The focus on local users was a key factor behind the survival of what is today the latest Brazilian startup unicorn, its founder says.
Founded in 2012, 99 - acquired in January by Chinese firm Didi Chuxing and with a valuation now estimated to exceed $1 billion - started as a a taxi hailing app and later added on-demand peer-to-peer transportation to its services.
In 2014 - precisely the year 99 started to see revenue coming in - Uber entered the Brazilian market. This piled pressure on the startup, as Uber had more resources to compete and other local transportation apps, such as EasyTaxi, were well-funded while 99 still struggled for cash.
"[At the time Uber launched] we were scared, as we were always the ugly duckling of the [e-hailing] market. We were always the smallest player, the poorest ones around - especially when compared to competitors like EasyTaxi, who were getting plenty of cash to expand, let alone Uber," 99 founder Renato Freitas told delegates at an event in São Paulo yesterday.
"I doubt that a year ago, if you asked someone whether we would still be alive by now, people would say we would be the latest Brazilian startup unicorn," Freitas added.
Uber has about 17 million users with over 500,000 drivers nationwide. 99, on the other hand, has over 14 million users and 300,000 drivers in more than 400 cities across the country. That number is expected to increase significantly with the increased firepower brought by the Didi takeover.
While other local companies had an eye on international expansion and Uber's model was to expand globally as fast as possible, 99 needed a plan to survive in a context of fierce competition. According to Freitas, the company had as much as 15 rival companies operating in the rideshare space in Brazil at one point.
"We needed a strategy to focus sharply on the Brazilian market. To compete with big companies, we needed to do something special for the local audience - we built a great story and based on values I am proud of, we managed to make it even though it was scary," Freitas said.
Addressing local demands
99's plan had technology at its heart and sought to enhance user experience as well as introduce features that catered specifically to demands and issues that are particular to Brazil. This started with improvements made since its taxi-hailing beginnings, when the startup sought ways to make electronic payment verification easier when itineraries were not GPS-based and fares charged on credit or debit cards - a novelty for Brazilian taxis until transportation apps came about - had to match the value on traditional taxi meters.
As the company grew, it got closer to authorities to try and find ways to better address the urban mobility issue. This started some time before the tone of the conversation changed and got to the point the very existence of ridesharing apps was under threat in Brazil.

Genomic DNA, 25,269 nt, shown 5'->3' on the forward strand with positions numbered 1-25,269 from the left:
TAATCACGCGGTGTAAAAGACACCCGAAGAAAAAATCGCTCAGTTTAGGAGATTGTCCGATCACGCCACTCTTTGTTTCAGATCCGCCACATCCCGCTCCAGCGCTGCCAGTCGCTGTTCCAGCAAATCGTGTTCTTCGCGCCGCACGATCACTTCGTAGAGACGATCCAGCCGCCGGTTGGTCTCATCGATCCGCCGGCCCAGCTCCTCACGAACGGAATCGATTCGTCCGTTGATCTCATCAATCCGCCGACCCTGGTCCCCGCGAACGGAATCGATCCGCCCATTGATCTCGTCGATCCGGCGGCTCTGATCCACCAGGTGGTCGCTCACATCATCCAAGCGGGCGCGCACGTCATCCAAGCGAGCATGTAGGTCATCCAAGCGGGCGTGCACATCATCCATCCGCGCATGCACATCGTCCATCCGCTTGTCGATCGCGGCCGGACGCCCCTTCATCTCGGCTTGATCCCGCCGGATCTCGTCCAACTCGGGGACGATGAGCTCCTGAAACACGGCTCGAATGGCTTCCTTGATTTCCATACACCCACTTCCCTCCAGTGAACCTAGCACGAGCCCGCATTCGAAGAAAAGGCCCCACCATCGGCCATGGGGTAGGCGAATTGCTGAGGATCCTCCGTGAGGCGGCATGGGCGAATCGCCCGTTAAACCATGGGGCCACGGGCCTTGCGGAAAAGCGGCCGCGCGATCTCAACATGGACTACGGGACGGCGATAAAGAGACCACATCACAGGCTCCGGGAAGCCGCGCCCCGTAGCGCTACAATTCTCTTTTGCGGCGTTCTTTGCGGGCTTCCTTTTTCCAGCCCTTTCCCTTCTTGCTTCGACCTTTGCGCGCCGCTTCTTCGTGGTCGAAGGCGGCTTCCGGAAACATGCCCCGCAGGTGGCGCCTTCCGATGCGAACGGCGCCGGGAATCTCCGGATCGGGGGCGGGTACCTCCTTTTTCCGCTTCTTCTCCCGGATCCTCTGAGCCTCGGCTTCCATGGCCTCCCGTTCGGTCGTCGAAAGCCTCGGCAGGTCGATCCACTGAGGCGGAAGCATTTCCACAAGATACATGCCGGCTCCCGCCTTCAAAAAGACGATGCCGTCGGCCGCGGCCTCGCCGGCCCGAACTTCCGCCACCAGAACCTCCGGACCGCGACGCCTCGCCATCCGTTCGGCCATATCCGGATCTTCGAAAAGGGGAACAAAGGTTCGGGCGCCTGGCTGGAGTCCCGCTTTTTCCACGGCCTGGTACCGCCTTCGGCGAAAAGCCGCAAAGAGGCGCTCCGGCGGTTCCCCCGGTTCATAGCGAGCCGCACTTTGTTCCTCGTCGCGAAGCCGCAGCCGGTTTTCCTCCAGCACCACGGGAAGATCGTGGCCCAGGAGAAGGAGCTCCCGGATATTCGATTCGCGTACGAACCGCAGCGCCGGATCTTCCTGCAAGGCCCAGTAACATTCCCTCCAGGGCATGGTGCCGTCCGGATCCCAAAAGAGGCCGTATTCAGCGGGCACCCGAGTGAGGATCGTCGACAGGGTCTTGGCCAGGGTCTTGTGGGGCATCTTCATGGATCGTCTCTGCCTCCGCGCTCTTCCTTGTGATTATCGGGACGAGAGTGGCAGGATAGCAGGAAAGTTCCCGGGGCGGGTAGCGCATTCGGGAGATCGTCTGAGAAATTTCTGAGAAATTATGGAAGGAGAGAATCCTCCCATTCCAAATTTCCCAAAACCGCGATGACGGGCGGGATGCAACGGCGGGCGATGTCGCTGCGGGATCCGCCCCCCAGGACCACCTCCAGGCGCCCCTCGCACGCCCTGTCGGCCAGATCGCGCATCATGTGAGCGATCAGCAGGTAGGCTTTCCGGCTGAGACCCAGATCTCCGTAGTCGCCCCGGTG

"What you have to do regarding regulators is convince them that you are on the same side [of the mobility debate]. Complaining about policies never helps, you have to propose ways in which you can bring something to the table to make the city a better place," Freitas said.
"The approach that we have taken, of getting closer to the authorities, has worked in the past and I believe it will in future. Before, we had no date to demonstrate the benefits of change and today we do. Startupers tend to want things right now, but dealing with the government is like doing business with a very large company - things take time," he added.
To increase driver uptake of the service and address Brazil-related issues, 99 also sought to improve its driver payment system. Often times, due to credit restrictions, those using 99 as an additional income source do not have a bank account. Upon registration, drivers now receive a prepaid card, issued under a partnership with Mastercard, which gets loaded up as rides are completed, with transaction history available on the driver app.
Another example of an improvement focused on specific local needs is the ability for drivers to enable or disable payment methods for rides. This feature was introduced to increase driver safety when dropping off passengers in dangerous locations - under that functionality, drivers can say that, for instance, they will not take cash payments after a certain time. That's because criminals targeting rideshare drivers often do not register their credit cards and say they will pay with cash.
Going forward, as well as fierce competition other technical challenges faced by 99 cited by Freitas include complex algorithms to make better use of the fleet and artificial intelligence, as well as data analytics and scalability.
Attracting international interest
While 99 was all about focusing on local needs, most of the money the startup now has in the bank did not come from local backers. According to Freitas, there is very little appetite from local investors beyond early stage.
"You start [raising capital] in Brazil then everything after that has to be obtained internationally - if we were a fintech that might have been different, but local investors [focused on expansion capital and beyond] just have no interest," he said.
Freitas hopes that the Didi acquisition of 99 will create a new wave of interest in Brazilian tech-based businesses. What is lacking, he says, is a socioeconomic landscape that reassures backers. He added:
"What is relatively small funding for an investors makes all the difference to a lot of promising Brazilian startups out there. But we still lack examples and we will need to wait for this overall landscape to improve and this current turbulence to go away."
Following his departure from 99 in January, Freitas is now working on another tech startup focused on using bikes as a way to help solve the urban mobility problem in large urban centers in Brazil such as São Paulo. His new venture, Yellow, is due to start operations in the coming weeks.